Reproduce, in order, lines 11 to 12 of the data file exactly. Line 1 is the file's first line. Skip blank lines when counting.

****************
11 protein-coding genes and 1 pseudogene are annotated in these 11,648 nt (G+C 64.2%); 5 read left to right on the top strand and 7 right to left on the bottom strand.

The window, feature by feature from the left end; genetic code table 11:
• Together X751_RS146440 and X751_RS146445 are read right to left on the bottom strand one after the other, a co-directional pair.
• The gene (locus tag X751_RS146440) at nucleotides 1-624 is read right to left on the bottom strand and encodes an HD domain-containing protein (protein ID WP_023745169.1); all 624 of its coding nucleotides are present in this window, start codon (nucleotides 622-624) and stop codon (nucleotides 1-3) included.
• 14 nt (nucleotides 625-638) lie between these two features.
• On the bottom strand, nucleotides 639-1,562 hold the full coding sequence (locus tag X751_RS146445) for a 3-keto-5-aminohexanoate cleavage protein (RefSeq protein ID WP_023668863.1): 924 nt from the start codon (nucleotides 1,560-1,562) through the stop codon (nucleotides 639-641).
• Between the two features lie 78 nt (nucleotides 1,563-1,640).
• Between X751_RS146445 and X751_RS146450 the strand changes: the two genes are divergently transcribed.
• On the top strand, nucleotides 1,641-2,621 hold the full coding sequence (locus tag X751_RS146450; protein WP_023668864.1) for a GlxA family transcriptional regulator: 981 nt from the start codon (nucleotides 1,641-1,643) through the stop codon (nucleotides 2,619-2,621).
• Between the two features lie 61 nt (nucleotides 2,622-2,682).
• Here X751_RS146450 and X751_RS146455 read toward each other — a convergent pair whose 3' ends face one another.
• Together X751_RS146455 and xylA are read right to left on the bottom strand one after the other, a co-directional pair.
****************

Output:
• Here X751_RS146450 and X751_RS146455 read toward each other — a convergent pair whose 3' ends face one another.
• Together X751_RS146455 and xylA are read right to left on the bottom strand one after the other, a co-directional pair.